What is MRV?


The term MRV originally came from the Bali Action Plan, the negotiating text of the United Nations Framework Convention on Climate Change (UNFCCC) in Bali, Indonesia at the end of 2007. The basic understanding of the Bali Action Plan is that climate change mitigation actions – mainly Greenhouse Gas (GHG) emissions reduction – shall be implemented in a “measurable, reportable and verifiable” manner, and this idea has brought significant implications for international negotiations since then. In parallel, the term of “MRV” has often been used without a common understanding of its definition, objective and content, leading to confusion and misunderstanding.

The key function of MRV is enhancing transparency through the tracking of national GHG emission levels, the tracking of climate finance flows received or the impact of mitigation actions. MRV facilitates sharing information and lessons learnt and allows assessing whether set targets have been achieved. This creates transparency and shows the continuity of a country's actions, which internationally strengthens trust of climate finance donors and other investors. Transparent MRV approaches can improve comparability at national and international level thus supporting coherence between domestic and international MRV systems. Where detailed reporting on MRV approaches takes place, as in National Inventory Reports under the UNFCCC, this enhances the identification of best practice examples.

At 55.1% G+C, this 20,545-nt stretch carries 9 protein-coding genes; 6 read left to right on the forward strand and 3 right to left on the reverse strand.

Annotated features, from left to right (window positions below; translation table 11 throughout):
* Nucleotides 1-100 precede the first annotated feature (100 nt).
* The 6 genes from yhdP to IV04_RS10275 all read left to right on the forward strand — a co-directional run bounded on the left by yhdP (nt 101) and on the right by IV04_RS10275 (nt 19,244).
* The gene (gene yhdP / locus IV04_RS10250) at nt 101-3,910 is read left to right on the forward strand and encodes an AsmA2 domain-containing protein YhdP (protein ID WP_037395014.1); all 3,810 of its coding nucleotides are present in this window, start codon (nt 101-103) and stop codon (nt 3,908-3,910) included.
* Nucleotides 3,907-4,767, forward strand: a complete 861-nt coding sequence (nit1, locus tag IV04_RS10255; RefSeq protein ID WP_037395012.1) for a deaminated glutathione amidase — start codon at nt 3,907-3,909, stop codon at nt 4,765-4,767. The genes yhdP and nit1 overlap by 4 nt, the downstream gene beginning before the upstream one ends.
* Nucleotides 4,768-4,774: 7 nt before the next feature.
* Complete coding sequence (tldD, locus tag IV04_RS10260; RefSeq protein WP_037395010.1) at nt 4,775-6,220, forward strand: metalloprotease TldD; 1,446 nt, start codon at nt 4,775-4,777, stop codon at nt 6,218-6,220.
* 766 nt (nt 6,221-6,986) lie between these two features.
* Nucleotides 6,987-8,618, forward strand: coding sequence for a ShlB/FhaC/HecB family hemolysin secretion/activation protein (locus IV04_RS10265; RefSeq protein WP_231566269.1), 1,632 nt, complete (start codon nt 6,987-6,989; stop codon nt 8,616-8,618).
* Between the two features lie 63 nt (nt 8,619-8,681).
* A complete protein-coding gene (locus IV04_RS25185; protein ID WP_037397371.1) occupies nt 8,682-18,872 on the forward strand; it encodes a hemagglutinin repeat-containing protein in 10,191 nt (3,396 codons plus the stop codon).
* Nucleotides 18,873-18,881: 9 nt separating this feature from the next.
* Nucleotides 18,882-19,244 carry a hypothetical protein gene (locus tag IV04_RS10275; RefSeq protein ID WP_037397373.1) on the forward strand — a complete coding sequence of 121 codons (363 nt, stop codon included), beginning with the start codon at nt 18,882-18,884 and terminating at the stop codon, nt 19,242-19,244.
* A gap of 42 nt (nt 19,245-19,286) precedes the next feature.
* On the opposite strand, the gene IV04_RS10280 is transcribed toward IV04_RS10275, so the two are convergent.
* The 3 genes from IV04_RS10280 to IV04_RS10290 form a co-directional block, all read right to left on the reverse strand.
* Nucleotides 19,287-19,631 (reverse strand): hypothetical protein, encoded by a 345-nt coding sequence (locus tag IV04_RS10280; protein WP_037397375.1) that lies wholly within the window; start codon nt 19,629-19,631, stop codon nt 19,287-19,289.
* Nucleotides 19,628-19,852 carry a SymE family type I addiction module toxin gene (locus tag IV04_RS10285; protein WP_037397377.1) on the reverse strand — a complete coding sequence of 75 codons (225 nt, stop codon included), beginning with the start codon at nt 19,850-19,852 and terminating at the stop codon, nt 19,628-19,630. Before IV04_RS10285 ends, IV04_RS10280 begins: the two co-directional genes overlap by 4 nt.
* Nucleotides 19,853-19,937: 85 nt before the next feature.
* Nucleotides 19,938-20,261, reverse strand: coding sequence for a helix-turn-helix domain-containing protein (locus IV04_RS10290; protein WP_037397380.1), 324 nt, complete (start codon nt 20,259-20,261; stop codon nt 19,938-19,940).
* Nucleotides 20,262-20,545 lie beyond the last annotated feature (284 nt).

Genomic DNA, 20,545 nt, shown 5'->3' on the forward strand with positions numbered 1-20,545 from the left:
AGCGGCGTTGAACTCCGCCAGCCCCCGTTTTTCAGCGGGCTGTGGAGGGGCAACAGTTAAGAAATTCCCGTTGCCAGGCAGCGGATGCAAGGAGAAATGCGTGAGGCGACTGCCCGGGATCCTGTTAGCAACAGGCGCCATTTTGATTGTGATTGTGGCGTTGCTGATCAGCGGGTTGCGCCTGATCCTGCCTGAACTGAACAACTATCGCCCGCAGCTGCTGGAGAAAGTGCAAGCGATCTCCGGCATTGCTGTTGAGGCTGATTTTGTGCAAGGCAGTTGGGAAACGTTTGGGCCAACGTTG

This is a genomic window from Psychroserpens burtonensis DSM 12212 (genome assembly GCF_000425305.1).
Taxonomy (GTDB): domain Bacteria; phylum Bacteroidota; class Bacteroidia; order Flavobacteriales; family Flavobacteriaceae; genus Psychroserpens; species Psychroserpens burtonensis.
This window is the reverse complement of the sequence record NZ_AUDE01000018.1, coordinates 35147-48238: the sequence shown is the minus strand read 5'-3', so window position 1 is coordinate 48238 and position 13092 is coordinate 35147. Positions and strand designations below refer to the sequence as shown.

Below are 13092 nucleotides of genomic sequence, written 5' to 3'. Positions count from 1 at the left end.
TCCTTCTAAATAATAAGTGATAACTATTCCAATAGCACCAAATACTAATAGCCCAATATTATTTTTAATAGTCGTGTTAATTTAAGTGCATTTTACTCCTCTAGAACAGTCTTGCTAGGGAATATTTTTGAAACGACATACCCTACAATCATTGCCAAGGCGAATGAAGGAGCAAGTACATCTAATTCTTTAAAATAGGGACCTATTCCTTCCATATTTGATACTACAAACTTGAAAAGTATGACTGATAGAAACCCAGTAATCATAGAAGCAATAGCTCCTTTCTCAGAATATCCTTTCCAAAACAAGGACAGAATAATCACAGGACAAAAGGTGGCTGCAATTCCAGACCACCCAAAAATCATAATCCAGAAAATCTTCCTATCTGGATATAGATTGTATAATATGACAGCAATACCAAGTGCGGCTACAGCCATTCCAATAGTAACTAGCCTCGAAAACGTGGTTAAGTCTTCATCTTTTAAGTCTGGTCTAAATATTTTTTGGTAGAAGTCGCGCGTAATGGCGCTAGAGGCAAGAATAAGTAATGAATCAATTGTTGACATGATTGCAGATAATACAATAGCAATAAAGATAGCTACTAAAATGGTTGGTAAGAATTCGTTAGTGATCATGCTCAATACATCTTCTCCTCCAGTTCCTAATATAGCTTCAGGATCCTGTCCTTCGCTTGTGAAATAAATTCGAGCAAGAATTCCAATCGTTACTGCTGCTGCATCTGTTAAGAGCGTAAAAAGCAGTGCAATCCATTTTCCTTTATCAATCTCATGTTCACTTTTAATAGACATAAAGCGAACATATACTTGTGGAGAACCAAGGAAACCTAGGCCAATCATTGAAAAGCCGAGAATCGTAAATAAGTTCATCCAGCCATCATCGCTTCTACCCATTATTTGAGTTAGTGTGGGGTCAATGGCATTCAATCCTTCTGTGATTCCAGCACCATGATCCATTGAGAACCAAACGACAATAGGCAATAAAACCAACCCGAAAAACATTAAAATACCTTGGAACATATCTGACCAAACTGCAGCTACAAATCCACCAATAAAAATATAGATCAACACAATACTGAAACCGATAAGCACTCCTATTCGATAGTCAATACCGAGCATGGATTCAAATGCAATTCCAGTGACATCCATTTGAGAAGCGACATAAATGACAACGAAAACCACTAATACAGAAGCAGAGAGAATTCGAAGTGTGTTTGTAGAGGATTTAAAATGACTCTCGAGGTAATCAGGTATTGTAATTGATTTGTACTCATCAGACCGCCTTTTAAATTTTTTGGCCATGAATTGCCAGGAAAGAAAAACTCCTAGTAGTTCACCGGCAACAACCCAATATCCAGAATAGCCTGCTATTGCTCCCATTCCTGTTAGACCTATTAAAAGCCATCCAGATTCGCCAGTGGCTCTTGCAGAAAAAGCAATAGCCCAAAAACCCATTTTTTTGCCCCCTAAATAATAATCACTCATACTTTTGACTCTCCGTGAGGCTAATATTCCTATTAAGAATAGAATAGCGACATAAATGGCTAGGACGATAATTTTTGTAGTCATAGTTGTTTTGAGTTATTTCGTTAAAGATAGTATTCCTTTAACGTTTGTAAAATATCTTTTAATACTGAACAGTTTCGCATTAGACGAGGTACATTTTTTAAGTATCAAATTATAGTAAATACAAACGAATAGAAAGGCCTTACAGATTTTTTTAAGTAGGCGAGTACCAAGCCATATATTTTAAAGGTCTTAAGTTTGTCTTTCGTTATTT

You can check the Elements and Options for National MRV Systems document for further details about MRV: